Thursday, January 13, 2005

A Little Statistical Stuff

This has come up from time to time, on a whole variety of blogs (typically as a throw-away line about those wacky triplet folks, so undeserving of their media fame and so unethical with the inappropriate ART protocols--yes, I know I've gone there, too), so let's just get it out of the way: Not every triplet pregnancy resulted from infertility treatment. In fact, something like 1 in 10 triplet pregnancies is a surprise: no fertility treatments were involved. Needless to say, those pregnancies are a special kind of shock for the expectant parents. Imagine finding that out at 20 weeks. Hang out with enough mothers of triplets and you'll find out: it happens. Oof.

Here are some of the numbers: According to various sources, there's one spontaneous triplet pregnancy for every 6,000 to 8,000 pregnancies in this country. John Elliott proposes a ratio of 1 in 6,900 and from that, estimates that there are about 580 spontaneous triplet pregnancies a year. Mothers of SuperTwins reports that fourteen percent of their membership conceived without fertility treatments. Pediatrics published an article claiming that between 1997 and 2000, 17.7% of high-order multiples were conceived spontaneously. The CDC reported that there were 6,737 high-order multiple births in 1997. Even if none of those births were of quads+, John Elliott's estimate of 580 spontaneous triplet pregnancies would be 8% of the total.

How do you conceive spontaneous high-order multiples? Most of the time, you ovulate twice (the same profile as spontaneous fraternal twins), and then one of the embryos divides. A set of identical "twins" plus a fraternal baby is the classic makeup for spontaneous triplets. Far less often, a single embryo divides, and then one of the twins divides again: voila, identical triplets. Also rare, but not unheard of, is the set of three fraternal spontaneous triplets. It's not at all common for a woman to produce three ova in one cycle (most ovaries not high on drugs want to mature only one follicle at a time), but it happens.

When does spontaneous high-order birth happen? Hard to generalize, but it tends to follow the same patterns as spontaneous twinning: in the teenage years, when fertility is at its peak, as well as toward the end of one's reproductive life, when hormonal fluctuations (for the fertile, obviously) can also contribute to multiple ovulation. Spontaneous twinning, of twins or more, also seems to happen to the fertile in the early months of a relationship: the more sex you're having, the more likely you are to conceive during that oddball month when you've happened to ovulate twice.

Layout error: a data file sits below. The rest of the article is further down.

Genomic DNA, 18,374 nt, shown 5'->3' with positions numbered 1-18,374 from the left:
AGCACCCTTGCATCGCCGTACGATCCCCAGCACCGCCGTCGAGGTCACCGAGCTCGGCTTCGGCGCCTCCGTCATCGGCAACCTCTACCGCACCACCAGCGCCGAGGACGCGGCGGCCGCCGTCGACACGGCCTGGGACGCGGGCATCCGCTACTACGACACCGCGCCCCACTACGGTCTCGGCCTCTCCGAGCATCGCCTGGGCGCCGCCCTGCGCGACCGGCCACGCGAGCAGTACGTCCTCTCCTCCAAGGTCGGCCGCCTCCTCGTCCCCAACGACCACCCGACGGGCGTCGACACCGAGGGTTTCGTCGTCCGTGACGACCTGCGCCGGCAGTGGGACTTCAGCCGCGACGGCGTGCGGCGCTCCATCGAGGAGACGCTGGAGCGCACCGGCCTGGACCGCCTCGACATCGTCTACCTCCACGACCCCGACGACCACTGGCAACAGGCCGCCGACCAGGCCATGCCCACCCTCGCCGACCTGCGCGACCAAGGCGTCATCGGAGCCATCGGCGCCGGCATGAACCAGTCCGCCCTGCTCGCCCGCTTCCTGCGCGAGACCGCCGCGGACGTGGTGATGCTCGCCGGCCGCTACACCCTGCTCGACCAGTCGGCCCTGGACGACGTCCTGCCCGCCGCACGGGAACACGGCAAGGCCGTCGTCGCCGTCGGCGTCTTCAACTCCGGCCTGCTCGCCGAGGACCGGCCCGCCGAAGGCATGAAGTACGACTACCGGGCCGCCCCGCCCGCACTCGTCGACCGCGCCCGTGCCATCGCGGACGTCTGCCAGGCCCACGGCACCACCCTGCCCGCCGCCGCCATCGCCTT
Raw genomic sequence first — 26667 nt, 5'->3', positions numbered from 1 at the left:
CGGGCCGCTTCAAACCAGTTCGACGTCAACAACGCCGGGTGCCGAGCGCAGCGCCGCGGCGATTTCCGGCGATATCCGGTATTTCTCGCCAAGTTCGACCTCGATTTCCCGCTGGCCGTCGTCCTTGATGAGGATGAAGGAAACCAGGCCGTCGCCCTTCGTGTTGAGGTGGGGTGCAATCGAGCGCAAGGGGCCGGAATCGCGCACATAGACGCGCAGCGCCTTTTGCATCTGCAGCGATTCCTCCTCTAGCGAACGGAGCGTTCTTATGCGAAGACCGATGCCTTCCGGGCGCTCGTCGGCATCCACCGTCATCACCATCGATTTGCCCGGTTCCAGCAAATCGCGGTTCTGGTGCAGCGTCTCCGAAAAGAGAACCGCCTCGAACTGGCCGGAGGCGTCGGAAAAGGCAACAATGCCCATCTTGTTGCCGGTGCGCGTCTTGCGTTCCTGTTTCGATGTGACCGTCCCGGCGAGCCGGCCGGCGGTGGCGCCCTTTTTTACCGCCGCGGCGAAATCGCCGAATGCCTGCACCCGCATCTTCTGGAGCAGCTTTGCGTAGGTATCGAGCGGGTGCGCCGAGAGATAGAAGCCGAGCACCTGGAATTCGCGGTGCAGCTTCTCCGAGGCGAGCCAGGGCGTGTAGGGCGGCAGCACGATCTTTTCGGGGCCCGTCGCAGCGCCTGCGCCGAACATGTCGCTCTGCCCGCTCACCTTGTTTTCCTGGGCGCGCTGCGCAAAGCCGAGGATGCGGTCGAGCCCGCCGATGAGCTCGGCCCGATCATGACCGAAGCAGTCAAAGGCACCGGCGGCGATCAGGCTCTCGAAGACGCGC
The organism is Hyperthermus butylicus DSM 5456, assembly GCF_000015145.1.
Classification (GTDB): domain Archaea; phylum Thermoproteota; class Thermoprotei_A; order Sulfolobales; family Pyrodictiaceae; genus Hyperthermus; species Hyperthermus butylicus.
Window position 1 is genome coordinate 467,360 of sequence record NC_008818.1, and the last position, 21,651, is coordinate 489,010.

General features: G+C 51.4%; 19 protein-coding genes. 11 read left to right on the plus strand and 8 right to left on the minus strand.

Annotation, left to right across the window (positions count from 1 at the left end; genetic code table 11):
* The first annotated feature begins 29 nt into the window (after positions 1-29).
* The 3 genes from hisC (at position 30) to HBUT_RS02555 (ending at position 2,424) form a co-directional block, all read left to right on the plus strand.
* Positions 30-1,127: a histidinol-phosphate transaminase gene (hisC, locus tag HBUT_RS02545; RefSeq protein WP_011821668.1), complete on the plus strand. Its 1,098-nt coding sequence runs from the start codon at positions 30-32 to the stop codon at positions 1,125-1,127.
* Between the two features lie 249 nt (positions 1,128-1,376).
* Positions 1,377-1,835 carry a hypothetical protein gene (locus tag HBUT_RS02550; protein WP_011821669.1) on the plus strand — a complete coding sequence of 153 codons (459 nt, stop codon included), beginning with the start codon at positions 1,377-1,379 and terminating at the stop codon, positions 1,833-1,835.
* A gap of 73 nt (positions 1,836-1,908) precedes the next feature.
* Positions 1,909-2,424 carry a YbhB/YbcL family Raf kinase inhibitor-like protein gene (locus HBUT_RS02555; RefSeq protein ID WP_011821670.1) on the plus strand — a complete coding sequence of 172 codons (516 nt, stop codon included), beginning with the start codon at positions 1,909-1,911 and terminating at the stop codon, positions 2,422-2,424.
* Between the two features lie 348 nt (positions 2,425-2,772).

So really, folks, enough already with the comments about how triplet parents deserve whatever they've got coming. Even if I'm willing to concede the point when it comes to those of us who used drugs (as so many strangers like to phrase it in the aisles of Target or on the streets where we live)--and hey, I think I've written enough conflicted posts about that subject--about ten percent of us didn't do anything more offensive than have sex. Granted, these folks redefine Fertile Myrtle, and that can be pretty offensive, or maybe a better phrase is bitter-making, if you're struggling just to conceive one, but the point is, no, not every triplet you see is an IVF baby. Besides which, every parent of triplets, at some point, loses patience with the way the mere existence of our kids somehow becomes a status-marker for the health and functioning of our sex organs. Please, can we make jokes about the triplets that focus on something else now? Did I mention that when you line them up together in a crib, they try to nurse each other's heads? That's pretty darn amusing, I think.

4 comments:

Anonymous said...

"So really, folks, enough already with the comments about how triplet parents deserve whatever they've got coming."

You *do* deserve whatever you've got coming. You get to raise three happy, healthy children, and you deserve that. :-)

PS The *only* triplets I know personally (as opposed to online) were conceived without fertility treatment. So there you go.

tracy (tracybob_one at yahoo dot com)

Anonymous said...

We have pictures of E sucking on L's head, fingers, and nose. It's freakin' adorable. Everyone always comments on those pictures.

Linda
indigogirl.typepad.com

Anonymous said...

Just wanted to de-lurk to say, yes there *are* spontaneous triplets out there - my dad, now 71, is part of the 1st set of surviving triplets in Texas. No fertility drugs back in 1934! *g*

In fact, they thought they were having twins....until the doc said, "hey - there's *another* one in here!". Seems one of them was hiding behind the kidney or something....

We theorize that it's genetic - there are multiples every generation on my dad's side. I missed out on twins - luckily! - so it looks like my brother (not a twin - I have a 1/2 brother/sister set) is in line for it.

Verna

Anonymous said...

I used to work with a woman who had "spontaneous" triplets--boy how I like that, as if she woke up one day and bam triplets (which might have been what happened...). But what I don't get, I seriously do not GET is the people in the grocery store who feel complelled to inquire about a complete stranger's fertility. Isn't that a little like the clerk at the coffee shop inquiring into whether you "got any" every morning? Sorry just a peeve of mine.

Lil
http://library-lil.diaryland.com